Planet of the Apes is perhaps the longest running science fiction film franchise in history (unless you consider James Bond sci-fi—and Star Trek originated as TV series that didn’t arrive as a theatrical film until 1979). The original Planet of the Apes movie, based on a novel by French author Pierre Boulle, produced by 20th Century Fox, and co-written by Rod Serling of Twilight Zone fame, was followed by four sequels. The budgets for these sequels were tight (miniscule by today’s standards) and the results progressively cheesier. But despite its special effects and makeup, state of the art for the time though primitive now, the original still holds up today. There were also two relatively unsuccessful TV series in the ‘70s, plus books, comic books, and other spin-offs.
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Thomas J. Norton Posted: Jun 26, 2014 0 comments
Picture
Sound
Extras
Loosely based on Hans Christian Andersen’s fable The Snow Queen, Frozen opens by introducing us to two princesses, Anna and Elsa. Elsa has been born with power over cold—a curse she can’t control. To protect Anna and others, Elsa locks herself in her room as the two siblings grow into young adulthood.
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Thomas J. Norton Posted: Jun 24, 2014 7 comments
The center channel speaker doesn’t often get the respect it deserves. To keep it slim enough to fit on a shelf, many manufacturers simply offer two-way center designs, laid out in a horizontal woofer-tweeter-woofer arrangement. Every experienced speaker engineer knows that this is the worst way to design any speaker, but cost cutters, marketing departments, and consumers who don’t know better (or don’t care) demand them.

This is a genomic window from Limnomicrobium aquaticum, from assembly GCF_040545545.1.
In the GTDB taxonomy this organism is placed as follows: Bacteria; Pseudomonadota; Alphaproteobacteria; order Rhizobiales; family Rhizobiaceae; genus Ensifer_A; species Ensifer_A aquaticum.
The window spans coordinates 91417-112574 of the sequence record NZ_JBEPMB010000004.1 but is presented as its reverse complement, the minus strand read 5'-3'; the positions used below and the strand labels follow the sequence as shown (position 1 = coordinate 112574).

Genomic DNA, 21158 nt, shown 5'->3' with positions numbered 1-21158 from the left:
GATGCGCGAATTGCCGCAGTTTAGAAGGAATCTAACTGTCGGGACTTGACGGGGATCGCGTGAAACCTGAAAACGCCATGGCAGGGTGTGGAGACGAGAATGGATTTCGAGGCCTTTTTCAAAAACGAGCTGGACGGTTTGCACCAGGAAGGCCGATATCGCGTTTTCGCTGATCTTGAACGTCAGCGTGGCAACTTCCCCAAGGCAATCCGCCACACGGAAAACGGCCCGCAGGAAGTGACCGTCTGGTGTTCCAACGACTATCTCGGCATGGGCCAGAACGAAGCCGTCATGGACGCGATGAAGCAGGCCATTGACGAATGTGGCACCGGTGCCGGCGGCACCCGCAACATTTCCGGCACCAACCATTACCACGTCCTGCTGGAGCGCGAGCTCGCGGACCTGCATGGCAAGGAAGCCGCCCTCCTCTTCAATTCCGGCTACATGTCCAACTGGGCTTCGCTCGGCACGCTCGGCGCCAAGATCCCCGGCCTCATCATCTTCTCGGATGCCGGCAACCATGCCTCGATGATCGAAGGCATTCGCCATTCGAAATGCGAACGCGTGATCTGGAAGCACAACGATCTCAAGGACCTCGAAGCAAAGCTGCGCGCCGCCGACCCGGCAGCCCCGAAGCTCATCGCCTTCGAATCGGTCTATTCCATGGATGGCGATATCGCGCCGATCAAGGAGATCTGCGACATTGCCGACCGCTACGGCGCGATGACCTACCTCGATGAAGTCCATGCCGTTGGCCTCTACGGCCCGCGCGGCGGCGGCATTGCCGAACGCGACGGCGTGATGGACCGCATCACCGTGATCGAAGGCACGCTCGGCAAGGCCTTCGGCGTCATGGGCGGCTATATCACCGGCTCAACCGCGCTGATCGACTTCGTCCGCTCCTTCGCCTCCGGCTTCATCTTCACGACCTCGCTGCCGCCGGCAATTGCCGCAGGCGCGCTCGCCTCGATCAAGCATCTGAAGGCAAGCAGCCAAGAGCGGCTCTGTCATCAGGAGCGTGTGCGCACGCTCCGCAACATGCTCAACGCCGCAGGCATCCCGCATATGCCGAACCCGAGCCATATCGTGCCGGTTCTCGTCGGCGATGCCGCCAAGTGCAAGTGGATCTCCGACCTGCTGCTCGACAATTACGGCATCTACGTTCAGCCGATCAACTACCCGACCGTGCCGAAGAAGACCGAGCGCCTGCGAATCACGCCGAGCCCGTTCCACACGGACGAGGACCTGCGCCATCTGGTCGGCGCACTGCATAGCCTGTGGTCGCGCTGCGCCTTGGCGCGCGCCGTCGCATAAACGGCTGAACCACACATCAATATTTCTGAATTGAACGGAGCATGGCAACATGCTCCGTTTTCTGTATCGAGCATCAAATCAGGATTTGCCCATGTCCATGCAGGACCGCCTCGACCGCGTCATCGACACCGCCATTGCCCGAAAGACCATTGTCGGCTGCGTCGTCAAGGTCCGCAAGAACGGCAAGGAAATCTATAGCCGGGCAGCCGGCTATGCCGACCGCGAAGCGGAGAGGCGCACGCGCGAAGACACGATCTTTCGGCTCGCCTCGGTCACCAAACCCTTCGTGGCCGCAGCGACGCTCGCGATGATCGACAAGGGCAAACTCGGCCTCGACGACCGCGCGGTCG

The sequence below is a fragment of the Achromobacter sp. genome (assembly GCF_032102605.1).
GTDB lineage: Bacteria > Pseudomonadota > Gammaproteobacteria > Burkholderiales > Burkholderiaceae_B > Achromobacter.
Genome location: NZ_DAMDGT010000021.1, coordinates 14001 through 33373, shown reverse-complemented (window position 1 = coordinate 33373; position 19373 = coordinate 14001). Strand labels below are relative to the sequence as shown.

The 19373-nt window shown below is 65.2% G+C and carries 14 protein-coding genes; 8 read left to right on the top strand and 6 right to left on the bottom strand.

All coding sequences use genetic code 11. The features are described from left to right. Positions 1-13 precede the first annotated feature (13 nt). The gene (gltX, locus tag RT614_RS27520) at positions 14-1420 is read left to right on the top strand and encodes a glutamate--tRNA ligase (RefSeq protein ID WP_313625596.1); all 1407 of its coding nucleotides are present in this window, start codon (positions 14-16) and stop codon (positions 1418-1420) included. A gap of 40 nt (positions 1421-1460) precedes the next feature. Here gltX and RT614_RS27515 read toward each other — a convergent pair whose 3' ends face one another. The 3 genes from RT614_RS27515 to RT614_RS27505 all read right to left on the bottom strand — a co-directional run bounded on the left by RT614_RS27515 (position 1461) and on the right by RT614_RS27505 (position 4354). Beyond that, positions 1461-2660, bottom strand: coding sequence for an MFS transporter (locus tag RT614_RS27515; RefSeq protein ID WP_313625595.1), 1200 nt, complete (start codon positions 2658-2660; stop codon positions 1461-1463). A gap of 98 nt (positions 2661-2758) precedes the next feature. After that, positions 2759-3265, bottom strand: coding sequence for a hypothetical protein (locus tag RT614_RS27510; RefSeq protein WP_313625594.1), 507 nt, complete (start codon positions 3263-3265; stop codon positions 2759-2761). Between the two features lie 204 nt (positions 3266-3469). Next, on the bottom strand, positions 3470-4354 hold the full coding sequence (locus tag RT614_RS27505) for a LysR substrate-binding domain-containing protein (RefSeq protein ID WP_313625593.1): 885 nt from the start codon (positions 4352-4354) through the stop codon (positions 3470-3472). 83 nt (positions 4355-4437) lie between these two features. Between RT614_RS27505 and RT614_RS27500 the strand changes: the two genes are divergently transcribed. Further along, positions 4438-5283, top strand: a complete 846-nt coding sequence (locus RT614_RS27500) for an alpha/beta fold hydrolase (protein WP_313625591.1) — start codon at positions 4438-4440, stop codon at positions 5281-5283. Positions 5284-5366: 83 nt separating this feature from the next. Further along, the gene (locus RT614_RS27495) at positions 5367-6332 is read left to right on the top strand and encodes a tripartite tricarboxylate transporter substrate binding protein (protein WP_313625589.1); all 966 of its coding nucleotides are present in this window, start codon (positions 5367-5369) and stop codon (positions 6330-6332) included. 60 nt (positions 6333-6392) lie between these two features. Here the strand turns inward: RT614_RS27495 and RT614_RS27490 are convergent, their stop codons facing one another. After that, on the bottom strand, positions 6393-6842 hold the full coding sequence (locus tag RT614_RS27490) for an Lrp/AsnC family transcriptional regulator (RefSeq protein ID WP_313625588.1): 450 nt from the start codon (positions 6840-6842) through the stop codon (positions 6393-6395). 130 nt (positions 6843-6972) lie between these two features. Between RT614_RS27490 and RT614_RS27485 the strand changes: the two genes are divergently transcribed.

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Thomas J. Norton Posted: Jun 10, 2014 3 comments
Rummaging through my piles of lost papers the other day, I came across the following pearls of wisdom. Nothing on the paper indicated where it came from, or to whom it should be attributed. It has the ironic angle of the late Stereophile founder J. Gordon Holt, but may well have come from elsewhere. In any case, here it is for your delectation. I’ll add my own comments in a future blog entry, but leave this to speak for itself for now:
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Thomas J. Norton Posted: May 27, 2014 3 comments
Some months back I ran across a region-free Blu-ray of the Vienna Philharmonic orchestra’s 2014 New Year’s Concert (Sony Classical). I already owned the 2012 edition (it’s an annual event, as you might have guessed!), which I hadn’t yet watched. The price was right for this 2014 version, so I added it to my collection. That is, I added it to my shelf of as yet unseen Blu-ray discs (I suspect all serious collectors have such a shelf). It waited there patiently until I felt the need to pull out a few potentially good sounding concert Blu-rays. This one seemed like a good candidate, so I popped it into my Oppo player.
Thomas J. Norton Posted: May 23, 2014 1 comments
Picture
3D-ness
Sound
Extras
In 2009’s Cloudy With a Chance of Meatballs, ace boy inventor Flint Lockwood had clearly bitten off more than he could chew with his latest invention, a device that produced food from water vapor. Dubbed the Flint Lockwood Diatonic Super Mutating Dynamic Food Replicator (or FLDSMDFR—pronounced “fldsmdefer”), it inundated his island home of Swallow Falls with a tsunami of edibles. Now the town has been evacuated, and Flint, his dad, his pals, and the rest of his fellow townsfolk have been moved to San Franjose, California, where Flint takes a job as a fledgling inventor at Live Corp.